Recently, as part of a Republican budget proposal, Railroad Retirement annuity benefits were targeted for reduction in order to address Federal budget deficits. The reality of the situation is that the Federal government would not realize any savings. Payroll taxes paid by railroad employers and their employees are the primary source of funding for the railroad retirement-survivor benefit programs.
Railroad retirement taxes, which have historically been higher than social security taxes, are calculated, like benefit payments, on a two-tier basis. Railroad retirement tier I payroll taxes are coordinated with social security taxes so that employees and employers pay tier I taxes at the same rate as social security taxes. In addition, both employees and employers pay tier II taxes which are used to finance railroad retirement benefit payments over and above social security levels. These tier II taxes are based on the ratio of certain asset balances to the sum of benefit payments and administrative expenses.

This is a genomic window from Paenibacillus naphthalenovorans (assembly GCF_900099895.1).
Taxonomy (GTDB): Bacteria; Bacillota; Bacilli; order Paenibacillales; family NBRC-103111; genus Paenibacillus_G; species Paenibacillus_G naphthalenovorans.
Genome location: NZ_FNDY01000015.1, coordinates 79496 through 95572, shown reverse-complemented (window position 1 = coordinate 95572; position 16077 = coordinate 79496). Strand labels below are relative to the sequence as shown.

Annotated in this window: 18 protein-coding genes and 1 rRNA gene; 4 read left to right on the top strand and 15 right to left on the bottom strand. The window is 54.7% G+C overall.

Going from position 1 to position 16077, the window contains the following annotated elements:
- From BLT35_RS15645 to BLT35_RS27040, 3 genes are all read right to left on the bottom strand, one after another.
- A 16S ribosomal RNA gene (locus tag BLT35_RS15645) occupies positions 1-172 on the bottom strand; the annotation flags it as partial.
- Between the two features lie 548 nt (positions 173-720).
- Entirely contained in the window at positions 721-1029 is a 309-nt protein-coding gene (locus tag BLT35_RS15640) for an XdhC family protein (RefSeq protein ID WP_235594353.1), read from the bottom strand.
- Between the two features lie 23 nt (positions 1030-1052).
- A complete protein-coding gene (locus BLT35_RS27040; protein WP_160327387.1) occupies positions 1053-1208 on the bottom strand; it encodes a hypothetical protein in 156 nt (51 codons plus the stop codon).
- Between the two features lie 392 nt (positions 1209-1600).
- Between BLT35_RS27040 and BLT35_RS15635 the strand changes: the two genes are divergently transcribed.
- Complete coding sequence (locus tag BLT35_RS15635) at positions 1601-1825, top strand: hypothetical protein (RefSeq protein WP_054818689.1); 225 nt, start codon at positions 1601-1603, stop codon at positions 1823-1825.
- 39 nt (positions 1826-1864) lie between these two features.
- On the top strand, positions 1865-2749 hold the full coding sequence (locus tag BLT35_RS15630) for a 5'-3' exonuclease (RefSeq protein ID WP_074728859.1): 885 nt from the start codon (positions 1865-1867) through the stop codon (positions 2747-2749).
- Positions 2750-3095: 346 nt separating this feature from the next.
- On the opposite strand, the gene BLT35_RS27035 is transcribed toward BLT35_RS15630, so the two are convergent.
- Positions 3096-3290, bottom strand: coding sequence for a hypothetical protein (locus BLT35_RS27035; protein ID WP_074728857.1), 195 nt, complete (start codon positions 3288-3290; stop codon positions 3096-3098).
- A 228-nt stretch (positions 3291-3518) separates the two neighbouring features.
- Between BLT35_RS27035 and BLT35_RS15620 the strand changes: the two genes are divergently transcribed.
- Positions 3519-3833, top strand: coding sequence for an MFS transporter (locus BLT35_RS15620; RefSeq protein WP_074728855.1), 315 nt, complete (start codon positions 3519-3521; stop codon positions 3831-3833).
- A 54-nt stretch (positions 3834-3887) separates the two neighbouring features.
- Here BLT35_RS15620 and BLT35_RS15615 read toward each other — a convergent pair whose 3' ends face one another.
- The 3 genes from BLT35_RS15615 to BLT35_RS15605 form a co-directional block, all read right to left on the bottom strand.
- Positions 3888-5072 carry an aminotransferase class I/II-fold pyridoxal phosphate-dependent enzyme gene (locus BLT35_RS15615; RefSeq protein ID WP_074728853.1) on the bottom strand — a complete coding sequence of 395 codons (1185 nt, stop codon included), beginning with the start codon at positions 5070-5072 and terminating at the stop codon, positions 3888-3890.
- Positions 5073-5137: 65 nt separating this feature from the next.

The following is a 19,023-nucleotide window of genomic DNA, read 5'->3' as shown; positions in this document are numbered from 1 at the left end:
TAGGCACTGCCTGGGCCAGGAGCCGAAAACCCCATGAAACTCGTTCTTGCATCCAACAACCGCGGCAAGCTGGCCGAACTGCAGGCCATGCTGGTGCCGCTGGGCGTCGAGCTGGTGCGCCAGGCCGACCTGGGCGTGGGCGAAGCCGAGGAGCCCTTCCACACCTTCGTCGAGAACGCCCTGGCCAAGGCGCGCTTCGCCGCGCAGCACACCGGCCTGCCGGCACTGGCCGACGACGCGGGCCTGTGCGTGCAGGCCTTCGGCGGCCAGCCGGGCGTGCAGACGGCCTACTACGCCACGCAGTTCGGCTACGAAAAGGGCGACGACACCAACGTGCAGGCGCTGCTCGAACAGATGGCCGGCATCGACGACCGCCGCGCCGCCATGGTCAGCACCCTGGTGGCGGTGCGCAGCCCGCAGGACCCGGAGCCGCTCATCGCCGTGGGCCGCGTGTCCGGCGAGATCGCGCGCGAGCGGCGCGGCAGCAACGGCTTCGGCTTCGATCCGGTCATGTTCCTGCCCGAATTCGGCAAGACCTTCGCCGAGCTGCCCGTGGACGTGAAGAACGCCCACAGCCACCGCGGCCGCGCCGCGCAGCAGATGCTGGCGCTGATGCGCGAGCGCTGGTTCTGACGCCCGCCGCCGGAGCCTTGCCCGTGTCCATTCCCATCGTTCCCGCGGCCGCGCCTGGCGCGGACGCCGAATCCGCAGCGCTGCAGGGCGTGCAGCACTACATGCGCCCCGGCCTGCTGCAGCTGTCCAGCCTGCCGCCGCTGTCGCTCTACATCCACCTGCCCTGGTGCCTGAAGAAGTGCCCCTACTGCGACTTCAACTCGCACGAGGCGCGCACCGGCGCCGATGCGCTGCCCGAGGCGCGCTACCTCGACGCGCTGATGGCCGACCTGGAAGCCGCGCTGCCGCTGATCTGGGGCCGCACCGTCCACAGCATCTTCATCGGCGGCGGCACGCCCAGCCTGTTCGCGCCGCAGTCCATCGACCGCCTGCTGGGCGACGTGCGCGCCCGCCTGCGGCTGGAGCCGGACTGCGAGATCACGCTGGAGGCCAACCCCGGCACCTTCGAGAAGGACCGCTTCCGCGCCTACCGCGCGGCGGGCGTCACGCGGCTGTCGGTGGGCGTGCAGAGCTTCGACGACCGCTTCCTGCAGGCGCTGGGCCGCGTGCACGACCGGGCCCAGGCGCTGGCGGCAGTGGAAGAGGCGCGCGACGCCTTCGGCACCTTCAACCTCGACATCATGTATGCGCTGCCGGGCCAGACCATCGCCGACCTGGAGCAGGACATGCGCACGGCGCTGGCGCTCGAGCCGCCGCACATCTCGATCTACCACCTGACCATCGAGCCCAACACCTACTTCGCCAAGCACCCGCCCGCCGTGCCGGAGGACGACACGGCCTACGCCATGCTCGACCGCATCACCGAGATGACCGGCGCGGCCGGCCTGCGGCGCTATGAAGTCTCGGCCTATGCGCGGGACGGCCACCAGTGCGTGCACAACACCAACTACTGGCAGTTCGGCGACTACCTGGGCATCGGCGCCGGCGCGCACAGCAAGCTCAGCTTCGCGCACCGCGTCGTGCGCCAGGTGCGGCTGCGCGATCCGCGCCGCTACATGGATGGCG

Revenues in excess of benefit payments are invested to provide additional trust fund income. The National Railroad Retirement Investment Trust manages and invests railroad retirement assets. Railroad retirement funds are invested in non-governmental assets, as well as in governmental securities.
Additional trust fund income is derived from the financial interchange with the social security trust funds, revenues from Federal income taxes on railroad retirement benefits, and appropriations from general treasury revenues provided after 1974 as part of a phase-out of certain vested dual benefits.